You should know that Terrence Tao does not have a very high opinion of IQ tests. There was a very interesting discussion about this on his blog after someone asked him if you have to have a high IQ test score to be a research mathematician. The resounding answer from Tao and his mathematical colleagues in this discussion-debate was no. Several of Tao's colleagues stated that they personally know elite mathematicians who had low IQ test scores.

One should be very carefull about the kinds of debates that one puts time and effort into.The IQ test score pyschometric debate is not really the fundamental issue for White Americans. The very rapid demographic shift is the fundamental isue. And the IQ test score psychometric debate is just completely irrelevant to this demographic issue unless you believe that White America couldn't thrive and prosper without the Asians...which of course they most definitely can.

If you want to know how dire the situation is:go the the Skyline Highway right now. Here is the demographics of the visitors:90 percent Asian...10 percent White.

Someone here stated that the only way to increase IQ test score is to change a persons DNA. OK, but so what? All that effort to genetically engineer DNA, and all you get is higher score on an IQ test? As if IQ test scores were some deep and profound measure of human intelligence? No matter how many high IQ test scoring Chinese that China genetically engineers, the Great Gorges Dam will still fail becaus of soil and mud buildup, and the Gobi desert will continue its expansion apace towards Bejing. China is doomed.

Bill Blizzard and his Men

Anonymous said...

Forget math and hard subjects. Any young person who wants to make double what a Ph.D. engineer makes needs to get on with a police department. Just look at one police department, CHP ( http://www.sacbee.com/statepay/ ), where sergeants can make over $300k. You can go through about a thousand pages of CHP salaries before you get under six figures (and these are technicians and typists). Or get a degree in business info syst and join the Air Force as an officer. You'll retire at 45 with a good pension and then you can make well into the six figures at EMC or one of the other government-contracting IT companies. You don't need a high IQ to make out like a bandit in this country at this time. I see a lot of Rachel Jeantel types who sign up with the Air Force as enlistees and get business degrees at some proprietary school, make a top salary in the military, retire with a generous pension, and then make six figures with a government contractor.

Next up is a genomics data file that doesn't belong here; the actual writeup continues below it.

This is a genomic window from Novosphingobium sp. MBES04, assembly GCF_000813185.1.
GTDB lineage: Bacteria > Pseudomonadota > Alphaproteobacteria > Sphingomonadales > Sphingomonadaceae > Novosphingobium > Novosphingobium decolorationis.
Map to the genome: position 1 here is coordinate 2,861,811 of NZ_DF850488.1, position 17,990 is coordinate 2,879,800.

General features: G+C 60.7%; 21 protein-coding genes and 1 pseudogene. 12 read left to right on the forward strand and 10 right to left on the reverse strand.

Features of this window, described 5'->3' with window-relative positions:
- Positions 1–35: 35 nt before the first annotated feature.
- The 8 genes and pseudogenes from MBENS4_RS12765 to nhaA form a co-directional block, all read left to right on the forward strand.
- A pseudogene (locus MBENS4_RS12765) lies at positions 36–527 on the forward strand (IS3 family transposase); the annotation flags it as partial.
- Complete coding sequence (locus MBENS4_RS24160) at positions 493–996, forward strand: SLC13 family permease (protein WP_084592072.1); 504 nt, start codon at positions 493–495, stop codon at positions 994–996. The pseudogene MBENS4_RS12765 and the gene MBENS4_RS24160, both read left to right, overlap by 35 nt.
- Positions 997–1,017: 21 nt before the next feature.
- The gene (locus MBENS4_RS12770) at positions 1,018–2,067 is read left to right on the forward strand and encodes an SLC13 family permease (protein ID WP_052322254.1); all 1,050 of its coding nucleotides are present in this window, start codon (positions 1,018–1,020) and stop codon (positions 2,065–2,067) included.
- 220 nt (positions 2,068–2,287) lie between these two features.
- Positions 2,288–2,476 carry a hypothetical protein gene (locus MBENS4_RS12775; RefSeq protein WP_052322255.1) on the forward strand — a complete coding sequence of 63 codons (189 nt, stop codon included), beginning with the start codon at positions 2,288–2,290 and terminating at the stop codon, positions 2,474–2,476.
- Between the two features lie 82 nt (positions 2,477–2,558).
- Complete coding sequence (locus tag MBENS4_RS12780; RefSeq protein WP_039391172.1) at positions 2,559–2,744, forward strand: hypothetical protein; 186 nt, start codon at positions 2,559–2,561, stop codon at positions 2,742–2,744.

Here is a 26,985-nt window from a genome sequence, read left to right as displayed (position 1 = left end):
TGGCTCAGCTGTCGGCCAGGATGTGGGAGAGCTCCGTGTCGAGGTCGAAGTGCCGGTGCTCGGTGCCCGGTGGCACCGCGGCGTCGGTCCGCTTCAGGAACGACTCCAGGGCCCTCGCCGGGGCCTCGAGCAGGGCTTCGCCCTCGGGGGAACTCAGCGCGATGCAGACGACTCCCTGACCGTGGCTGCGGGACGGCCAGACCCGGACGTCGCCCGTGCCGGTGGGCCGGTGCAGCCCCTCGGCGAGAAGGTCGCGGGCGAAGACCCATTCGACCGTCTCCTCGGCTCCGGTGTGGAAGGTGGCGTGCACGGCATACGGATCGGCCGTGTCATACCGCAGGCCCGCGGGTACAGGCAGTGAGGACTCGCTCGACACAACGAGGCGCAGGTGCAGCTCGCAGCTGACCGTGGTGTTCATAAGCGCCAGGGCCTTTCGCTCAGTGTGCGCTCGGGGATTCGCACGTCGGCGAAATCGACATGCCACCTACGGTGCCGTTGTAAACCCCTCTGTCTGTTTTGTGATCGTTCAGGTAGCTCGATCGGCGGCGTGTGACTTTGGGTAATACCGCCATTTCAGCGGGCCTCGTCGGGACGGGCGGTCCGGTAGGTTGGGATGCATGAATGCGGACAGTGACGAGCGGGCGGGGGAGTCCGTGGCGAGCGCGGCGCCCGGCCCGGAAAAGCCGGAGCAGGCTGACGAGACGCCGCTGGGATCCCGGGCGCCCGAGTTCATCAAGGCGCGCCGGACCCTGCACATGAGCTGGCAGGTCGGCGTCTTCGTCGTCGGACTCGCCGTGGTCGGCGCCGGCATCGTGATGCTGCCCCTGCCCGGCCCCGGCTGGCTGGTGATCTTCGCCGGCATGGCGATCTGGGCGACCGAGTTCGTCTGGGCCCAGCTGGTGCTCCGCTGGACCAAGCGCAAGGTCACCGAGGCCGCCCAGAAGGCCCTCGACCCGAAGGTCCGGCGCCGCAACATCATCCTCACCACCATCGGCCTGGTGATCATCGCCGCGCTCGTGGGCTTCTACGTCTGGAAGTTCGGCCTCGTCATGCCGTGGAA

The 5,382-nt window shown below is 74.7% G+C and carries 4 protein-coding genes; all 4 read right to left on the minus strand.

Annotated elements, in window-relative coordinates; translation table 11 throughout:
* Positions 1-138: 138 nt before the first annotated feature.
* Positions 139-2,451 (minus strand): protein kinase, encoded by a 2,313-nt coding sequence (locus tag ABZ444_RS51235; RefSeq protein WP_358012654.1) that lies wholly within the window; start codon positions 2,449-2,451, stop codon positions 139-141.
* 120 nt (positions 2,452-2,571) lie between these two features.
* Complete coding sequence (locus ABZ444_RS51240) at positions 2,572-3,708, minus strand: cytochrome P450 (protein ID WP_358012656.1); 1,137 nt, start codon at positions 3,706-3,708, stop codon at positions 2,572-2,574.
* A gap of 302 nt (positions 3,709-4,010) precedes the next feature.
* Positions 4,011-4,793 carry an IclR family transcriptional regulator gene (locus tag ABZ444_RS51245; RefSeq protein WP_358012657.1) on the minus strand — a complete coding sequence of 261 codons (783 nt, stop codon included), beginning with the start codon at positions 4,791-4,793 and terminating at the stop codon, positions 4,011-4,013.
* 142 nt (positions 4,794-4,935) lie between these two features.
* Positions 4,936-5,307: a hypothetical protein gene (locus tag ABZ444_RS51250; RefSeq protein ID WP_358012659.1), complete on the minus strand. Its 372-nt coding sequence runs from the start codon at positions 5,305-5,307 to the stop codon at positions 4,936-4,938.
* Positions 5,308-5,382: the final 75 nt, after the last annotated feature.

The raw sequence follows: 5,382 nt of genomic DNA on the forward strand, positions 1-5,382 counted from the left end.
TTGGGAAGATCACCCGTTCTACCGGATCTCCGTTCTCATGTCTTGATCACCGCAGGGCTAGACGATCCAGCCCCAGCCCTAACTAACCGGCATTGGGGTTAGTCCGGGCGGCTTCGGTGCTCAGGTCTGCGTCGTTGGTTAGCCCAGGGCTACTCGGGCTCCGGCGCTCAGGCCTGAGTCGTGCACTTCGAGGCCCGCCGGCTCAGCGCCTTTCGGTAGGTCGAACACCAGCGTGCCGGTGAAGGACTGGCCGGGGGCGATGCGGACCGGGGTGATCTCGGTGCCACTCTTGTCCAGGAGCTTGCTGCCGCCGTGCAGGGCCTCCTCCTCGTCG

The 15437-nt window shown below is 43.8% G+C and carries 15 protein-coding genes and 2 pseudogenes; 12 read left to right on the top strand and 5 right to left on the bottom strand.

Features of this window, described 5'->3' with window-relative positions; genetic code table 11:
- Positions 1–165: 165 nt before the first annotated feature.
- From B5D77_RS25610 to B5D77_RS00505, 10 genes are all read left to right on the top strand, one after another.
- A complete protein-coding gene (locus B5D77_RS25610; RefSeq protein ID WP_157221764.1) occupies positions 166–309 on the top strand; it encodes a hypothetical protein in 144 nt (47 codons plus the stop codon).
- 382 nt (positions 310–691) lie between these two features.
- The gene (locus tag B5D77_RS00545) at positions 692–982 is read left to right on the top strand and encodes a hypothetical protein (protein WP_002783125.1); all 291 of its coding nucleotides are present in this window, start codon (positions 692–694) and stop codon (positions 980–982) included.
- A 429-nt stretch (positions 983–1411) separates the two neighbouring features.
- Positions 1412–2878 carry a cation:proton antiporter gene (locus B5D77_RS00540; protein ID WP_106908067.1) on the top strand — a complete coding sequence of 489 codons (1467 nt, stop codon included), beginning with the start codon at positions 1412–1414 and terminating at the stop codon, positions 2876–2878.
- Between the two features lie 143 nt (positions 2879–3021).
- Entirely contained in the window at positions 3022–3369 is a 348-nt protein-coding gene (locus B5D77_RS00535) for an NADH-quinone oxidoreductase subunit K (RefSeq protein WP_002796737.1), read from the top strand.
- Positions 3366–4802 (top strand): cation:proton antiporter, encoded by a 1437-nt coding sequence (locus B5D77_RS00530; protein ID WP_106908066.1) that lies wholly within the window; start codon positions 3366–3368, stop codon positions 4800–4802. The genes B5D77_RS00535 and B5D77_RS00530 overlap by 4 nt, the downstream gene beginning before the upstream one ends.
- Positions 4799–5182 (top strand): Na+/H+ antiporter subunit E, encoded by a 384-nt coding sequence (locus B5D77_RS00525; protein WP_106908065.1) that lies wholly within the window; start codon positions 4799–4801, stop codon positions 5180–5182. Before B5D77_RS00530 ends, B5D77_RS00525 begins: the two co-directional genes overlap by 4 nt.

Bostonian said...

Stephen Hsu recently blogged about a new paper "Number sense in infancy predicts mathematical abilities in childhood". There is such a thing as innate math ability.

pat said...

There is an element missing in these discussions of math ability. There doesn't seem to be the proper recognition that in many fields math ability pays better dividends than verbal ability.

Everyone in just about every job had a job interview with someone at some time. That means that they have been selected for their verbal ability. That means that in your group of recently hired junior executives everyone can talk. But half of them will immediately disqualify themselves from any kind of math problem or issue. If you rather just step forward and tackle those math oriented issues - two things happen. First everyone else is happy to let you deal with those kind of problems. And secondly you get an immediate reputation as a math whiz - whether it's deserved or not. That gets you recognition above your peers.

When I taught math I used to tell my students "It's not just getting ahead, it's getting ahead of the guy in the next cubicle".

Embracing math in the workplace is just a real good way to get ahead. Most of your rivals will not compete leaving the path open to you.


C. Van Carter said...

At his blog Smith is claiming individuals with 70 IQ's can do algebra.

Ray Sawhill said...